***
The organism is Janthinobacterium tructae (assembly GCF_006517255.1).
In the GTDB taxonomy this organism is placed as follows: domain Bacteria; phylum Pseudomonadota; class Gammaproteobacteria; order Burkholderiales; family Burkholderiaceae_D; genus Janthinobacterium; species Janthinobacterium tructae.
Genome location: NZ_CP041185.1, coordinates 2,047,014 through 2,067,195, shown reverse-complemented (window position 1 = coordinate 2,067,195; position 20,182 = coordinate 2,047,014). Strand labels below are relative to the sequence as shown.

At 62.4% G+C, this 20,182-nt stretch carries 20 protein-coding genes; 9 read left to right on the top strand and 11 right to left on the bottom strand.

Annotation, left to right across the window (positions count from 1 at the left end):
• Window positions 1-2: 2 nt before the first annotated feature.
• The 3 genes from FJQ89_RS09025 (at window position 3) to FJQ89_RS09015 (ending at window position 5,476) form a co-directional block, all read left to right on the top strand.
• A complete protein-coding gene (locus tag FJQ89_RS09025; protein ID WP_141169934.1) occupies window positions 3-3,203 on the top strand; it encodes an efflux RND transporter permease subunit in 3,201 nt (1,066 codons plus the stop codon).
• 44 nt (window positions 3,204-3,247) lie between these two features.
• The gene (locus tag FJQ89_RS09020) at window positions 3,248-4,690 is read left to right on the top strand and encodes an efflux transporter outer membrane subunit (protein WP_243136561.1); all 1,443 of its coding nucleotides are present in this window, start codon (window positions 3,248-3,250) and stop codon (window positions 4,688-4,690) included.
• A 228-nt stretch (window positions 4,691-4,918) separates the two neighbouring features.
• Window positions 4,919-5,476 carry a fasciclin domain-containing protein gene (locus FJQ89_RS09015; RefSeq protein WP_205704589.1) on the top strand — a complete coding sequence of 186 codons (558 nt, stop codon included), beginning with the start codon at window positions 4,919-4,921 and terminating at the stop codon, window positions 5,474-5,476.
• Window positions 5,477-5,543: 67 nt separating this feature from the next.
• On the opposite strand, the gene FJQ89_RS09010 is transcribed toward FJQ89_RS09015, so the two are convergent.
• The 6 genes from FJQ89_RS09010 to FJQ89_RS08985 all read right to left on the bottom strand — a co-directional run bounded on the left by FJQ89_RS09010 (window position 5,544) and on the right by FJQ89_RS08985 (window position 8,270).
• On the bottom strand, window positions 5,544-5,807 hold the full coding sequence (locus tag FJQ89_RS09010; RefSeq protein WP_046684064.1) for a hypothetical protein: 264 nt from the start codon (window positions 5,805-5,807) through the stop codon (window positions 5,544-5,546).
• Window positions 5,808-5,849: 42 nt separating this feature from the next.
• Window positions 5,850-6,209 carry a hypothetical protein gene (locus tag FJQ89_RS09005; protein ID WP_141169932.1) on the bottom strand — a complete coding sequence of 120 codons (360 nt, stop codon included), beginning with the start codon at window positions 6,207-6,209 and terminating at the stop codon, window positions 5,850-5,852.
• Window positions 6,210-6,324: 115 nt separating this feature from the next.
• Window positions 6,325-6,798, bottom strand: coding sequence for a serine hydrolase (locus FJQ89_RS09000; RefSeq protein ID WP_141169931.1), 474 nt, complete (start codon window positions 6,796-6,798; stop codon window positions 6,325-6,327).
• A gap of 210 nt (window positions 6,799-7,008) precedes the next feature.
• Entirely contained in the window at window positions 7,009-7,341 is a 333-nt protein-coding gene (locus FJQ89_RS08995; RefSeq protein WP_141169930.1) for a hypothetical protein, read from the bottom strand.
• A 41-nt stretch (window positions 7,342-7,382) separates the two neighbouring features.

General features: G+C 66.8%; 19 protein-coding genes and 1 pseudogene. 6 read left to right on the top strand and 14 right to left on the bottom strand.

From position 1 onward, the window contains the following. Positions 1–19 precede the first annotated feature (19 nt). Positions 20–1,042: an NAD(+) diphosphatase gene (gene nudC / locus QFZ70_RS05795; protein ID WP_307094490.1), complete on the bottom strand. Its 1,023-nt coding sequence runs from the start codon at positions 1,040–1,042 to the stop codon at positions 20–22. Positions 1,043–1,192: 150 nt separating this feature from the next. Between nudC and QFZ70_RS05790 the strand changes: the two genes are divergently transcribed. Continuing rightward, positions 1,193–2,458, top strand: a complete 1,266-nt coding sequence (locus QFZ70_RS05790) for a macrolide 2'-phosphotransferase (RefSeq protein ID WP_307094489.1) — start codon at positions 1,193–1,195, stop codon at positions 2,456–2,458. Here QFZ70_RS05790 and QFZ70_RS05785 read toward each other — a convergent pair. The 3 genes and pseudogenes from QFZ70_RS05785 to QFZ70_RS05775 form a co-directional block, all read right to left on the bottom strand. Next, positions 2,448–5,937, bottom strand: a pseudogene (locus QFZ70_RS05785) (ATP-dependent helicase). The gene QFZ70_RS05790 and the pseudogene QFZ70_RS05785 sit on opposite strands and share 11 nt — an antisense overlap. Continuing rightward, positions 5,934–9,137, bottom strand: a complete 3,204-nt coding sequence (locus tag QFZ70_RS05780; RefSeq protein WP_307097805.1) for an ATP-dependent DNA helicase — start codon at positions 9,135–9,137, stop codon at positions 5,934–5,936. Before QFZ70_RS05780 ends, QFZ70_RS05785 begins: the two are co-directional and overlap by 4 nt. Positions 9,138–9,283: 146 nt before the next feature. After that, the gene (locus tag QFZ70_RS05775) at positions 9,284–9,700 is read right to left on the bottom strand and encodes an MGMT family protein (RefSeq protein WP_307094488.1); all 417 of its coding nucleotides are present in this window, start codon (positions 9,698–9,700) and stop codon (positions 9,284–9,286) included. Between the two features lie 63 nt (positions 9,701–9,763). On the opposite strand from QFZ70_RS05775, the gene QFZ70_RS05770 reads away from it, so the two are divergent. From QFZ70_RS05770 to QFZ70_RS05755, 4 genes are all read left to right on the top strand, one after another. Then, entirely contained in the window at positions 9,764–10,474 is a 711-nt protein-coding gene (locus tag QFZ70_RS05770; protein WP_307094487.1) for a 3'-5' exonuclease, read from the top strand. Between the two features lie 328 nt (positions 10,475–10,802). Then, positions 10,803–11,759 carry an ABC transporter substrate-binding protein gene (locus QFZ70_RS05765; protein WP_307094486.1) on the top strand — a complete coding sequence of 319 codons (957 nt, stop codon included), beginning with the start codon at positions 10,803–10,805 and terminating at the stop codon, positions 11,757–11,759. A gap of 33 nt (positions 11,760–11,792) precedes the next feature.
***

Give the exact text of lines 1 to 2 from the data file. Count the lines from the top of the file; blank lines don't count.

The organism is Janthinobacterium tructae (assembly GCF_006517255.1).
In the GTDB taxonomy this organism is placed as follows: domain Bacteria; phylum Pseudomonadota; class Gammaproteobacteria; order Burkholderiales; family Burkholderiaceae_D; genus Janthinobacterium; species Janthinobacterium tructae.